We describe an inherently cultural activity: a conversation reflecting on why have we become cultural geographers, and how cultural geography affects our scholarship. Bill, an established geographer, supervises postgraduate students across the physical and human geographies. His cultural focus is the social construction of the past within contemporary landscapes. His students tend to be of his own age and life stage, mainly returning to academia after half-a-lifetime elsewhere. Peter has just completed Honours, and Wendy and David are completing their PhD research. We present the conversation as a reflection to inspire further conversations, thus enhancing understanding of cultural geography. Does it help us understand what cultural geography means for our scholarship and academic identity? We have all come to cultural geography late in our academic lives, and we all want to solve real-world environmental problems. Cultural geography provides a scholarly home resonating with our personal inclinations, so is our cultural geography an aging or maturing process? Importantly, the cultural focus certainly helps us contextualise the understanding and uniqueness of the situations we study, while real-world problems, facilitating change and multi-disciplinarity are important. Cultural geography provides opportunities to range across disciplines, borrow ideas, constructs and methods, and broaden communication.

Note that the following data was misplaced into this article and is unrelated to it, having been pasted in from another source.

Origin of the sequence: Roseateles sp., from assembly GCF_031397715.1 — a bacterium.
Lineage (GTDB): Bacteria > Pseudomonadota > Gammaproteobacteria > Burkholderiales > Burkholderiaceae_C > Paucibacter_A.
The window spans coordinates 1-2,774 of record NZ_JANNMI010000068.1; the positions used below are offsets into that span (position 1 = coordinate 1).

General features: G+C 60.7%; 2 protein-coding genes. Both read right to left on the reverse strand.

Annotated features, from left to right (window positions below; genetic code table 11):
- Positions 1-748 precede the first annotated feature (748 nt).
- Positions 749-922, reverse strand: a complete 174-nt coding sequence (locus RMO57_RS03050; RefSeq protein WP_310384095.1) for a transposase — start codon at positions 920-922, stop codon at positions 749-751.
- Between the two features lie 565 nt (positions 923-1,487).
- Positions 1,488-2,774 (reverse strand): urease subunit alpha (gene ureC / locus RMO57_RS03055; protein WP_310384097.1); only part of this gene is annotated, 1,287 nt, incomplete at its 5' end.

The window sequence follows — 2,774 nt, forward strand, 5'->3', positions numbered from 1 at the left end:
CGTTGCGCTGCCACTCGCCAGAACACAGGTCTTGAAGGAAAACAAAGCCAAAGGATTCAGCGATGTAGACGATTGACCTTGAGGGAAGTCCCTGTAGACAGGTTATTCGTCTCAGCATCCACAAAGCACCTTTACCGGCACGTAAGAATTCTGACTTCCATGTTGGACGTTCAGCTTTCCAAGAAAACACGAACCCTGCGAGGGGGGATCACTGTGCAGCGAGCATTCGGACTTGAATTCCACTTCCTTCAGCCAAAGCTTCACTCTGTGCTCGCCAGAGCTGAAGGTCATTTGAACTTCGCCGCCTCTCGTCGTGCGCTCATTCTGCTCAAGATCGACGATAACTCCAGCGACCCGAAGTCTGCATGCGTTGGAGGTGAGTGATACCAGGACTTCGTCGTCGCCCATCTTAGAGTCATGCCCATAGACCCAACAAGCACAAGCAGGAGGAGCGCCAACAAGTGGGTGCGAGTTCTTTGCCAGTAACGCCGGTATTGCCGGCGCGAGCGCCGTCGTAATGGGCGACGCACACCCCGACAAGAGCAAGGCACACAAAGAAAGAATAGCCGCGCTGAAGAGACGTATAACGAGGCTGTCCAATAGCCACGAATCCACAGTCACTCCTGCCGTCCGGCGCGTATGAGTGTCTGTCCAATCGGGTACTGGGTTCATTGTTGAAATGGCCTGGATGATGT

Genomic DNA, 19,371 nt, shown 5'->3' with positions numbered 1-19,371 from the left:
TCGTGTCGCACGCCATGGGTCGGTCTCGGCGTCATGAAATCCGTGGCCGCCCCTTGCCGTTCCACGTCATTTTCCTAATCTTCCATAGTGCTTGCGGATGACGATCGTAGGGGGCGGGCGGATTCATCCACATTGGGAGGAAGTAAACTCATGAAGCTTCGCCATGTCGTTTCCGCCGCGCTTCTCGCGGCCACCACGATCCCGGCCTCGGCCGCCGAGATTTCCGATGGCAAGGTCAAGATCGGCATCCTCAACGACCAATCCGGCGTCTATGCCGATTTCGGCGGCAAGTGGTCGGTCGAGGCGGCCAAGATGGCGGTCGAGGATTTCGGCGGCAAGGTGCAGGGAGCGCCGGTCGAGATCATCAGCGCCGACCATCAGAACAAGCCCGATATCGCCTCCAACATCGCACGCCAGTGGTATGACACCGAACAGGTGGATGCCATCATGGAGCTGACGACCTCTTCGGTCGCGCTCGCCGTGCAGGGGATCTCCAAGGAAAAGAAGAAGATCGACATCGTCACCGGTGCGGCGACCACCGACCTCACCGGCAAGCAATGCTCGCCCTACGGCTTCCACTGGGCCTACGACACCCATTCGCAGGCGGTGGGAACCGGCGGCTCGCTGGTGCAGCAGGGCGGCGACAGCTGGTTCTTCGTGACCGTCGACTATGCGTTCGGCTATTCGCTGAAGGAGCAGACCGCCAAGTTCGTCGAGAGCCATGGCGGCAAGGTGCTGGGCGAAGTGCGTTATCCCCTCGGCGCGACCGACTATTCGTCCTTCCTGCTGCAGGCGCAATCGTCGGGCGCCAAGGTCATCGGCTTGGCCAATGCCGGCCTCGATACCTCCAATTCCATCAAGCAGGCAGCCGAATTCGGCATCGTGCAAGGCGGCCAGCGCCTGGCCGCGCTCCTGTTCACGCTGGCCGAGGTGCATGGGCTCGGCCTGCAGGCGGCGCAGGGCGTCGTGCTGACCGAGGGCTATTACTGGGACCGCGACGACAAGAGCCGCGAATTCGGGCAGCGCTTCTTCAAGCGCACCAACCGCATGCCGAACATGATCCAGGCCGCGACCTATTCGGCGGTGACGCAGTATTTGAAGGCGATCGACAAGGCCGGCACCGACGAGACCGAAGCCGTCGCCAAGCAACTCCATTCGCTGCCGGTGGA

Finding a home: talking cultural geographyProceedings of Institute of Australian Geographers Conference
Document TypeConference publication
Citation InformationBoyd, WE 2004, 'Finding a home: talking cultural geography', Proceedings of Institute of Australian Geographers Conference, Adelaide, 13-16 April, Institute of Australian Geographers, Glenelg, SA.